Spain; A Playground for the Rich and Famous. Tips for Buying a Second Property


Enjoying over 300 days of sunshine each year, with around 3,000 miles of beautiful coastline, it’s little wonder that nearly a million Britons own a property in Spain, with expats from across the globe making up a sizeable chunk (12%) of the overall population.

The cost of living in Spain is significantly lower than many other western countries. The Spanish capital of Madrid ranked 83rd in Mercer’s 2023 cost of living survey, with Barcelona at 75th, a noticeable difference against London, which came in at 17th most expensive. And if you’ve got kids, the quality of education is excellent, with an OECD score of 491 in reading literacy, math’s, and sciences, above the average score of 486.

A Huge Choice of Desirable Locations for HNW Homes

The Costa del Sol boasts a fantastic climate, stunning beaches, and a variety of amenities. Resorts like Marbella with its elegance and opulence offer a top choice for those seeking a life of luxury. For those seeking a more relaxed vibe towns such as Mijas Pueblo offer pretty streets, traditional whitewashed walls and elevated views overlooking the coast.

Despite its party reputation Ibiza offers more than just nightlife, with a picturesque setting and a vibrant community. The enchanting island has become a magnet for the mega rich with high end restaurants, beach clubs and extravagant yacht parties. It's also a hotbed for yoga retreats and spiritual wellness. Celebrities like Cristiano Ronaldo and Justin Bieber frequent the island regularly.

The island of Mallorca (Majorca) offers stunning landscapes, charming villages, a variety of historical landmarks and a pleasant climate, as well as picture-perfect beaches with clear waters. With an abundance of English language schools and millions of tourists yearly, it’s easy to see why 19% of the population are non-Spaniards. It’s hardly surprising that the Sunday Times named Palma as the best place in the world to live.

Although not a coastal resort, Barcelona is a top spot for wealthy foreigners and expats due to its eclectic mix of culture, arts, and architecture. Barcelona's reputation as a favourable place to do business is a major contributor to its emergence as a hub for the wealthy. Exclusive neighbourhoods include Pedralbes, Sarrià-Sant Gervasi and L’Eixample.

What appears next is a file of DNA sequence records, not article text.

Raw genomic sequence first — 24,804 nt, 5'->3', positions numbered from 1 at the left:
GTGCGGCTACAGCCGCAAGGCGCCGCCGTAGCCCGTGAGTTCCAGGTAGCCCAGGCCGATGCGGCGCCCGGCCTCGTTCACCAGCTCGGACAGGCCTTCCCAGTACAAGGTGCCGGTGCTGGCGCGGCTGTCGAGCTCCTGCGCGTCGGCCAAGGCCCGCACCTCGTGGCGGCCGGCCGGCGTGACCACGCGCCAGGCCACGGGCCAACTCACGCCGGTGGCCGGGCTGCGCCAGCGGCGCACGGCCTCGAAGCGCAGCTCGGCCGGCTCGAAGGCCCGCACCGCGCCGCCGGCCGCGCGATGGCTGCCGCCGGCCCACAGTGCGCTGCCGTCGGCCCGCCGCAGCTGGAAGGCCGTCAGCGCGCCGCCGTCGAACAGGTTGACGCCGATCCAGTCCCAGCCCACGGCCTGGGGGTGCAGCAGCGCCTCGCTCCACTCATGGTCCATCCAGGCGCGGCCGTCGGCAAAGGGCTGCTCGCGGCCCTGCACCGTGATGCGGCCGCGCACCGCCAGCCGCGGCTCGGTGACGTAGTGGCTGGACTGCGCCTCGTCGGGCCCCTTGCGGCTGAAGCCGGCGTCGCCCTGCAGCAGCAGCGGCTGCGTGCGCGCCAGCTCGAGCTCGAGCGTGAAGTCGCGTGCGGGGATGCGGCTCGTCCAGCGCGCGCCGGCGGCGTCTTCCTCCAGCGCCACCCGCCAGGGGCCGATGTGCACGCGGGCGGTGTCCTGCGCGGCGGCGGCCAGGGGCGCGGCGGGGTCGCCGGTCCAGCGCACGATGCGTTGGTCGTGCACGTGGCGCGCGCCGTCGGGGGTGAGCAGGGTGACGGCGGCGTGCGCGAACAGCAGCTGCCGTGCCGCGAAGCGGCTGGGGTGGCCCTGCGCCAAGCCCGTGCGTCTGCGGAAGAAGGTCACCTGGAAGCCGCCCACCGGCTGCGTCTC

Madrid is another stand out. This food lover’s paradise offers a diverse nightlife ranging from trendy rooftop bars to flamenco shows, and an excellent transportation system. El Viso, Recoletos, Castellana and Piovera, are some of the most prestigious areas in which to buy.

The Basque Country is a region boasting a range of beautiful destinations. Straddling the French-Spanish Atlantic border, this region has its own language, music and cuisine, offering a rich and unique cultural experience. With a diverse landscape, from rolling hills to steep valleys and meandering rivers, as well as award-winning beaches, this area has something for everyone. Gaztelugatxe, which featured in the penultimate series of Game of Thrones, is a tiny island situated off the coast with a 10th century Hermitage on its peak. San Sebastián to the east offers several Michelin starred restaurants and internationally acclaimed events, including the San Sebastián International Film Festival and the San Sebastián Jazz Festival.

How Does the Property Buying Process Differ in Spain?

The Spanish property conveyancing system is quite different to other European countries. The process begins with a reservation agreement to freeze the purchase price and take the property off the market for 30 days. At this stage you’ll make a down payment of around 1% to 5% of the property price.

Within the next 10 days, a full contract is drawn up between the buyer and seller, this is similar to exchange of contracts within the UK. During this time your lawyer will conduct property searches to check ownership, ensure there are no existing mortgages or charges against the property, and ensure planning permissions are in order. At contracts stage, you’ll need to release a deposit, usually between 10% and 20% of the property price. Once the contracts are signed, you’re essentially committing to pay the balance of the price. At this stage if you pull out, you’ll forfeit your deposit. The seller stands to lose even more, liable for double the amount of deposit as compensation if they decide not to proceed.

The formal completion of the property sale occurs when the title deed is signed, this must take place before a public official called a notary. Alongside the agreed final payment, all relevant purchase taxes are settled. The notary then presents the title deed to the Land Registry for registration, officially transferring ownership to the new owner. Final registration can take several months.

Please note, buying off-plan property inevitably involves higher risk than buying re-sale property. One key difference is that when buying off-plan, developers are legally obliged to secure all deposits with a bank guarantee. There’s much more to it than this of course and you should seek proper legal advice on the process for buying off plan.

How Can I Ensure my Transaction is Processed Seamlessly?

Of course in general the buying process is nothing to be scared of, but sometimes, often reporting in the press there are challenges. So it’s best to understand where potential problems or issues may stem from?